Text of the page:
The question speaks specifically to an ordinance being enacted that all individuals must park on a hard surface at their place of residence. I applied for a permit to add additional concrete parking. The permit was denied due to violation of an ordinance that prohibits hard surface being put over a certain percentage of easement. The option I was left with is to pour concrete over an existing water line that would be my responsibility if repairs were needed in the future. In addition, that would put a water meter directly in the middle my newly poured driveway.
You have a couple arguments here. One is that you may be grandfathered in based on the old rules, but this is tougher to make when the issue is an activity like parking as opposed to a a rule on the fixed aspect of a building. You may be able to petition for a variance based on the hardship that this new ordinance is imposing on you -- arguing that it's impossible to comply with both the parking rule, the permeable surface rule, and the responsible management of a water line. Get an attorney to present your case.
I hope that this answer helps you in a general sense, but it does not constitute legal advice, nor tax advice of any kind, and does not create an attorney-client relationship between you and myself or my firm.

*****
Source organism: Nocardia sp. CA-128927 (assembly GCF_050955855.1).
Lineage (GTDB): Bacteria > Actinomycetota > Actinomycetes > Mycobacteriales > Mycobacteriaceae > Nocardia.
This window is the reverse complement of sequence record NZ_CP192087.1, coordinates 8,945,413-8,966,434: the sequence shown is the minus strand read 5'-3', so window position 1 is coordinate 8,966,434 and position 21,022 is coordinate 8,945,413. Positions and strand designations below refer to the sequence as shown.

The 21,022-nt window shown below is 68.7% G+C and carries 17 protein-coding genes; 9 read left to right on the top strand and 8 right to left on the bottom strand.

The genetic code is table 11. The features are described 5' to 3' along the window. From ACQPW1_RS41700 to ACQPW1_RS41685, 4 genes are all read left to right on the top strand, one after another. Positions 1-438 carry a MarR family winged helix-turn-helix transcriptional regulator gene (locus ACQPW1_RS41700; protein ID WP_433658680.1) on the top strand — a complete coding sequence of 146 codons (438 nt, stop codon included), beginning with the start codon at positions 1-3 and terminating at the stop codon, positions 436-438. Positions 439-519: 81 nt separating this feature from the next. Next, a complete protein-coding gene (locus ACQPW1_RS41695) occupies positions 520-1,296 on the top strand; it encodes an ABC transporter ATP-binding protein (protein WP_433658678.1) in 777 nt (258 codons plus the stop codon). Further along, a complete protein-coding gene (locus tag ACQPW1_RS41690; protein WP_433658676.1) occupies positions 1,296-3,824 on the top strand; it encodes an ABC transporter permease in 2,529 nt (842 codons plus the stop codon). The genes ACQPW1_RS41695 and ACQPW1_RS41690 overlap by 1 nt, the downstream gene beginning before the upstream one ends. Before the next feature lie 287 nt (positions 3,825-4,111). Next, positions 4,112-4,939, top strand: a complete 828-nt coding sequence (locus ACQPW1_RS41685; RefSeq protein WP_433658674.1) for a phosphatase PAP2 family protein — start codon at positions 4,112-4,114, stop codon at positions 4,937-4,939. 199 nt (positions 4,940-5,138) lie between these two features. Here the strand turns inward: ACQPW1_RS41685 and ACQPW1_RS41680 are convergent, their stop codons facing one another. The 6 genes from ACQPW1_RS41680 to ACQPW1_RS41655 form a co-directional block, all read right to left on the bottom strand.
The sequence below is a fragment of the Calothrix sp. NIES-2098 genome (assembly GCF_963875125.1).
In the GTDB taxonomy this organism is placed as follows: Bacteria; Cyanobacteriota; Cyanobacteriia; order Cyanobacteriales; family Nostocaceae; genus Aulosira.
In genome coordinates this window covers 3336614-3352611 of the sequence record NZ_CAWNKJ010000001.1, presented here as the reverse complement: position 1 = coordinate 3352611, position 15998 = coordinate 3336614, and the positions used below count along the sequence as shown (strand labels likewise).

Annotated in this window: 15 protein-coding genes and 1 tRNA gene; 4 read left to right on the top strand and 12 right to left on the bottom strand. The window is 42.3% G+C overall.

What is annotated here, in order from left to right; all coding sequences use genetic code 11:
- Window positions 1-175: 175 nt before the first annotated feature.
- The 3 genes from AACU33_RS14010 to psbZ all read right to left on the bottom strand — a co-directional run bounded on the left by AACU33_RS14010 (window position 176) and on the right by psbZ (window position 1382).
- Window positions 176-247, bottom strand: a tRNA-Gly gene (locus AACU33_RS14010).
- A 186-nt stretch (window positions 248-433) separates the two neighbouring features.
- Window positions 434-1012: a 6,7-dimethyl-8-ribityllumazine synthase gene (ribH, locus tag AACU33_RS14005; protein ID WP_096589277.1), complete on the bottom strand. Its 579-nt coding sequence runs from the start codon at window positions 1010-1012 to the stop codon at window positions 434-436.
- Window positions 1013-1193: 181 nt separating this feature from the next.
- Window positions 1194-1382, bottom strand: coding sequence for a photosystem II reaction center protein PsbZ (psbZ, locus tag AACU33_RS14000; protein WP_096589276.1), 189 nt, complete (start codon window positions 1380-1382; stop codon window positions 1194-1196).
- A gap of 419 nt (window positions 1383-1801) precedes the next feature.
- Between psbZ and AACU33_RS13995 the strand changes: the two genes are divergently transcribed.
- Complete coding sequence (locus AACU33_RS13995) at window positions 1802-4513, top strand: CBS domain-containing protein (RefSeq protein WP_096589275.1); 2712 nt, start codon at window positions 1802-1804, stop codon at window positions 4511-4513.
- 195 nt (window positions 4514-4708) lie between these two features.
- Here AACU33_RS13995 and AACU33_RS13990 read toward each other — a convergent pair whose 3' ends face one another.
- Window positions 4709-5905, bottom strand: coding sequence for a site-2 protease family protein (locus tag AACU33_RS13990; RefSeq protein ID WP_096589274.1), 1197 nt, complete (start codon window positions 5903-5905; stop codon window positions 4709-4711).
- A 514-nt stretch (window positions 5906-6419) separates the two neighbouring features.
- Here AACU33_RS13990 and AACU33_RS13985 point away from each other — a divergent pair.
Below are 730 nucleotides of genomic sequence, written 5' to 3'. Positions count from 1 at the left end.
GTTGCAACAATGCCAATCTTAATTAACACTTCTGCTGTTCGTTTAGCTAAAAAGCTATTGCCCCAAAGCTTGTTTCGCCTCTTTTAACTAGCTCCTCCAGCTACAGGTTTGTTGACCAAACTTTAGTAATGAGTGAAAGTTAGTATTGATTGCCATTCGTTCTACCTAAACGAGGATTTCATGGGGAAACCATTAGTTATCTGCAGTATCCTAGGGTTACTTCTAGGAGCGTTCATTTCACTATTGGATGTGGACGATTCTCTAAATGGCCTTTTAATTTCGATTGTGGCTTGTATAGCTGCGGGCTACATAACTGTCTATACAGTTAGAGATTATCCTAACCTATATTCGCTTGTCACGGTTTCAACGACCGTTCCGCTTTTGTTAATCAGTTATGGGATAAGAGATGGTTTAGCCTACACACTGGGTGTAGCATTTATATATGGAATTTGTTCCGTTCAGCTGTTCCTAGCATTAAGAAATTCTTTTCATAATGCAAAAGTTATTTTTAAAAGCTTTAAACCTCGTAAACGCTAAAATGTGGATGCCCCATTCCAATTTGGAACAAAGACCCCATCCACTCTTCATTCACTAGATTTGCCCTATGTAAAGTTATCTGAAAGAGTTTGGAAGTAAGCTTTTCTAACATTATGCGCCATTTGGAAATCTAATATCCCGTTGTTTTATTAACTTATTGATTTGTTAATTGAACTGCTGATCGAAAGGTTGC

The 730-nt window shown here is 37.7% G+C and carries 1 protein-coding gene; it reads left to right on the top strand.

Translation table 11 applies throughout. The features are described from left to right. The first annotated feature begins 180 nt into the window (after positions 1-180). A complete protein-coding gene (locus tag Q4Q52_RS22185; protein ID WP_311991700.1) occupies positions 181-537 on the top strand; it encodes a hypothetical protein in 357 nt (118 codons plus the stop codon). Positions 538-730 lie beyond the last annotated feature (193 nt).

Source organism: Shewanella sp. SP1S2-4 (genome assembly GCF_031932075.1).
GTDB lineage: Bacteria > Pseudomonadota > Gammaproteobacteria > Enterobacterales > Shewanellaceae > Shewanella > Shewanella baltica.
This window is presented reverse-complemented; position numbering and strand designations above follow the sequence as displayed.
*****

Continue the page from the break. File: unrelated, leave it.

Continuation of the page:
I agree with Attorney Barry that your best options are grandfathering or seeking a variance. You are already parking on a non-hard surface. Perhaps the city can be persuaded that this activity is grandfathered. If not, the only option other than paving your waterline is to seek a variance. This might be easier than you think, especially if you offer to use a permeable (pervious) concrete system for the mandated hard surface. See the link below for more information on pervious concrete.
Our Rating is calculated using information the lawyer has included on their profile in addition to the information we collect from state bar associations and other organizations that license legal professionals. Attorneys who claim their profiles and provide Avvo with more information tend to have a higher rating than those who do not.What determines Avvo Rating?Experience & background
Years licensed, work experience, educationLegal community recognition
Peer endorsements, associations, awardsLegal thought leadership
Publications, speaking engagementsDiscipline